U.S. military bases in the Middle East and Central and South Asia (Congressional Research Service).

The withdrawal of U.S. forces from Afghanistan will also mean more limited human intelligence, which provides perhaps the most important leads on the whereabouts of senior terrorist officials. The U.S. military’s initial assessment of the botched strike in late Aug. in Kabul shows just how much intelligence is required to enable drone warfare, suggesting greater challenges for OTH operations with little to no intelligence collection capabilities on the ground. Prior to the strike, U.S. intelligence analysts spent 36-hours synthesizing 60 different reports implying an imminent attack by the Islamic State against U.S. forces. According to the military, sensitive reporting, possibly signals intelligence, provided the initial narrative about the intentions and whereabouts of the suspected attack facilitator at a compound in Kabul. Using drones to observe that person of interest’s behavior over an eight-hour period appeared to confirm the initial hunches. The observation of a white Toyota Corolla at the compound proved a key piece of information, as multiple reports suggested that the facilitator would use this type of vehicle to enable the attack. Although this is a popular car in Afghanistan, the vehicle’s presence at the compound seemed to confirm the veracity of sensitive reporting leading to the tragic strike.

This phenomenon, which is referred to as “confirmation bias,” is often the result of an over-reliance on one source of intelligence at the expense of integrating multiple channels of information. The most effective drone strikes—those that kill the target while minimizing collateral damage—generally combine human and signals intelligence. The OTH strategy will likely force a greater reliance on signals intelligence given the lack of human intelligence, which risks unintended consequences. Most of the United States’ human intelligence collection capabilities left the country. So have those of its allies, which is another important source of intelligence for drones strikes. In 2017, for instance, the U.S. military coordinated with the French military to enable operations against French and Algerian foreign fighters who travelled from Syria to join the Islamic State in Afghanistan. The U.S. no longer has such partner capacity in the region for anything similar in Afghanistan in the future.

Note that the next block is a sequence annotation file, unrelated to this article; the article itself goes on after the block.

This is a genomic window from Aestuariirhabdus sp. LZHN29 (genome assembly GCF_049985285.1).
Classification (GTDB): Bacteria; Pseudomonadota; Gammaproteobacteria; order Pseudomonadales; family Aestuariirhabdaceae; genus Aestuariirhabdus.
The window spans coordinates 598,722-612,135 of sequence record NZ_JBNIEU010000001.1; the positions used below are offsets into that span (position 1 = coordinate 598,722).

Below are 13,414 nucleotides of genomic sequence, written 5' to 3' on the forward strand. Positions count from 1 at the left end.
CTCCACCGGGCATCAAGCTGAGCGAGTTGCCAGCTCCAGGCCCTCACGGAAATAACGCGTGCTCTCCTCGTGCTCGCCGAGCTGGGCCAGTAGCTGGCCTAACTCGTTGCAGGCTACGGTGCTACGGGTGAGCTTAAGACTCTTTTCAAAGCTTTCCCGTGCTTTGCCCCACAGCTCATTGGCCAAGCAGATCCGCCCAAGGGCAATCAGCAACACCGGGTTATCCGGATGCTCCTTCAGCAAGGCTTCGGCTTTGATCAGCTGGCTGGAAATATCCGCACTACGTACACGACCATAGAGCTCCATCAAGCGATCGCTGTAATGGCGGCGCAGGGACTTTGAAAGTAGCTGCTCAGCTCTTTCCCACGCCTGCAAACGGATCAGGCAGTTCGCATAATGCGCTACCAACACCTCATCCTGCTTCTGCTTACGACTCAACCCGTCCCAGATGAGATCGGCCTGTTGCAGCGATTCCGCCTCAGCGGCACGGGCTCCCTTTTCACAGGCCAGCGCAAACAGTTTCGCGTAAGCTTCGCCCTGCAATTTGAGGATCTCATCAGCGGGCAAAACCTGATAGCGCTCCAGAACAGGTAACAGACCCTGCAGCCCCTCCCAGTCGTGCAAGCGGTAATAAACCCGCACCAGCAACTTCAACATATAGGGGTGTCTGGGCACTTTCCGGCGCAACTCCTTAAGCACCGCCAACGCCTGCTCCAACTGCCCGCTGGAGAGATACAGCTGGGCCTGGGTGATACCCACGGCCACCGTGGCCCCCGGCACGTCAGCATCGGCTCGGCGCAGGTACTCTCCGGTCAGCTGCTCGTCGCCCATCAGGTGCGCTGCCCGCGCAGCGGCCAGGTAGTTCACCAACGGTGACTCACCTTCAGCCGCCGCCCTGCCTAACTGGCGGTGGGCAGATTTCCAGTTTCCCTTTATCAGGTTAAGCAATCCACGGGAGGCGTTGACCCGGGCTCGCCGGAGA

The future of OTH drone strikes

Since the botched strike in Afghanistan, the Biden administration has already carried out another, far less fraught drone strike, targeting a senior al-Qaida official in Syria. The close succession of strikes, one in Afghanistan and the other in the Middle East, is suggestive. It implies that the Biden administration may privilege armed drones as a “weapon of choice” for U.S. counterterrorism efforts around the globe. But before quickly embracing an OTH strategy, the United States should consider at least two policy options to mitigate the strategy’s inherent but often less visible risks.

If the United States is going to pursue these OTH counterterrorism strikes in Afghanistan, it must secure more proximate bases. Presently, logistics is the Achilles’ heel for OTH operations. Negotiating basing rights would enable the United States to generate the intelligence required to maintain a higher “near certainty” standard of no civilian casualties prior to conducting drone strikes. McKenzie recently said that U.S. strikes will in the future be carried out “under a higher standard” and described that shift as “a policy matter, not a purely military matter.” But it is difficult to see how such strikes could be carried out under a higher standard of certainty without regional bases that afford greater intelligence collection opportunities and responsiveness.